Irish property prices on the rise again and now up 16.8% year on yearAfter two months of falling prices, property in Ireland is on the rise again with values up 0.9% across the country, according to the latest index.
Residential property prices are now up 16.8% on an annual basis and in Dublin they are 22.8% higher than March 2014 after a 1.1% monthly rise.
A breakdown of the figures from the Central Statistics Office shows that in Dublin house prices rose by 1% in March whilst apartment prices increased by 2.1%. However, a CSO spokesman pointed out that it should be noted that the sub-indices for apartments are based on low volumes of observed transactions and consequently suffer from greater volatility than other series.
Outside of Dublin residential property prices rose by 0.7% in March and prices are up 10.7% compared with March 2014.
Prices still need to catch up considerably before reaching anywhere near their peak levels of 2007. At national level prices were 38.2% lower than their peak level. Dublin house prices are 36.9% behind, apartment prices 42.2% lower than their peak and Dublin residential property prices overall were 38.7% lower than their highest level.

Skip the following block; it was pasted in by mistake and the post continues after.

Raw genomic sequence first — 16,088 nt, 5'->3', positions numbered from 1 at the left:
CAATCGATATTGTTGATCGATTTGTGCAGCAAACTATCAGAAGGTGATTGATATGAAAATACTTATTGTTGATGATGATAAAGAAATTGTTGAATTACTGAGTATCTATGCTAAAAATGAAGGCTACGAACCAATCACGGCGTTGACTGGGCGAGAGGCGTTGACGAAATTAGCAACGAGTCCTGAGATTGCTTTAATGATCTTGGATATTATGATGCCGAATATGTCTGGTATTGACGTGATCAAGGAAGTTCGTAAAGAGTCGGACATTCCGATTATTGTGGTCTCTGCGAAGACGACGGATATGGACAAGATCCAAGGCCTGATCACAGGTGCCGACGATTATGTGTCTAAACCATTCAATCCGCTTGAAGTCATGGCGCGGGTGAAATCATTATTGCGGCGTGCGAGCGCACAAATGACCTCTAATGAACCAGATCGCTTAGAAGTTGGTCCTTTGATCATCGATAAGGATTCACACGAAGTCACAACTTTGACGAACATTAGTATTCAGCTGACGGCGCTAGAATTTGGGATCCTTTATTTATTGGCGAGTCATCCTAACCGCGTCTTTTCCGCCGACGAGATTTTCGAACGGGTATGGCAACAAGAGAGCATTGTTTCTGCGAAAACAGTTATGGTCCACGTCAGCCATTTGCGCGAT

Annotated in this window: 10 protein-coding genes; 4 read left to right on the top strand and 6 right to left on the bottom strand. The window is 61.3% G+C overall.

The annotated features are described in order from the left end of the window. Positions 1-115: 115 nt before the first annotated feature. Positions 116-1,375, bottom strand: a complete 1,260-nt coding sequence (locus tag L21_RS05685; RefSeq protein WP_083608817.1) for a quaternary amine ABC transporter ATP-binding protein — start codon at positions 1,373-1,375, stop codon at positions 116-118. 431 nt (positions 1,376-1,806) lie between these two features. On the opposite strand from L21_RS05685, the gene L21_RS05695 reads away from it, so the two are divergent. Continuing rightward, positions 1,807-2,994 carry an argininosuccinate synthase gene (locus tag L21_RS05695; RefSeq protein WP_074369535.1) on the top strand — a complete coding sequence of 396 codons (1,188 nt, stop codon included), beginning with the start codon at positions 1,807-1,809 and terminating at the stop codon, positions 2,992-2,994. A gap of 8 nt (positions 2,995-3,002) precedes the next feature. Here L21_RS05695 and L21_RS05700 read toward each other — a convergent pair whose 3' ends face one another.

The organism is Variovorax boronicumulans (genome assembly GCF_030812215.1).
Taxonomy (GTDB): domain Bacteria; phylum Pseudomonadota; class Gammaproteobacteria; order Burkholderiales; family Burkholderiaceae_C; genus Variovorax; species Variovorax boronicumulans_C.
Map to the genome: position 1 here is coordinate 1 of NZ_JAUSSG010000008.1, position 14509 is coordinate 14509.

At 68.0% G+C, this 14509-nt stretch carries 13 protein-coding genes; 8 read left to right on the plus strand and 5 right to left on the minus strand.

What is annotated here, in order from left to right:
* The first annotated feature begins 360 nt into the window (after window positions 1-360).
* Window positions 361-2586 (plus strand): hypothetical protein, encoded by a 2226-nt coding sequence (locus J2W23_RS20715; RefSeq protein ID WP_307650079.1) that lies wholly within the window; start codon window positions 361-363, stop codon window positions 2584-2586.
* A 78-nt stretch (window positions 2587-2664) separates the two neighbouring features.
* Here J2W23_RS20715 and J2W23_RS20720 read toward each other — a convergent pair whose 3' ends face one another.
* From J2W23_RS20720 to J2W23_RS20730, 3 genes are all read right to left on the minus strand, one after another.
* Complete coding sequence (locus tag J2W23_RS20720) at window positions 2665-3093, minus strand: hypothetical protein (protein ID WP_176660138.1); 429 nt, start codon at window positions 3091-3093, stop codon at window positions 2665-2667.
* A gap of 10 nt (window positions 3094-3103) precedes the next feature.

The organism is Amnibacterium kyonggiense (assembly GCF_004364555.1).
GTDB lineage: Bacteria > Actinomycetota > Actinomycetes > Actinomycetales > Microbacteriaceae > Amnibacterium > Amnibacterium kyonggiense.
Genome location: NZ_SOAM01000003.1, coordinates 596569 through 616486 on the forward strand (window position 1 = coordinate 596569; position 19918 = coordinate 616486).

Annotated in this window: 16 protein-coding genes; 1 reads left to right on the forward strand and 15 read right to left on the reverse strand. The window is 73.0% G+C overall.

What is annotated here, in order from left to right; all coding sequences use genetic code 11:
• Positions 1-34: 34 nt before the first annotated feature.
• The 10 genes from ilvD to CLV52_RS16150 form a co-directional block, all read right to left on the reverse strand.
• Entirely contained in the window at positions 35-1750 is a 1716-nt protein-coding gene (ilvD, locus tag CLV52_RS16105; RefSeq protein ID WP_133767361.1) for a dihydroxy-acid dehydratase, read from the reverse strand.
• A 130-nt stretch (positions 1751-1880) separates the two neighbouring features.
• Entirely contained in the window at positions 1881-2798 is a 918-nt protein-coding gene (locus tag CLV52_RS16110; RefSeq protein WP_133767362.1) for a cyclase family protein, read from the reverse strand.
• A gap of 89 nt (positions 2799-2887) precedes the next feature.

Outside of Dublin residential property prices are still 41.5% lower than their highest level in 2007.
However, the 16.8% overall year on year rise in property prices is the largest annual increase since the height of the property boom and confirms that the real estate market is heading in the right direction in a steady manner.
According to Alan McQuaid from Merrion Stockbrokers the monthly declines in house prices in the first two months of 2015 were probably weather related, with the lack of supply the key driver of prices.
‘Although the tighter lending restrictions imposed by the Central Bank and the end of the Capital Gain Tax property purchase incentive scheme may weigh negatively to some degree, it appears that house price growth may be stronger in 2015 than we previously envisaged,’ he explained.
He believes that the improving economy should sustain the house price recovery in the short term even with credit restrictions.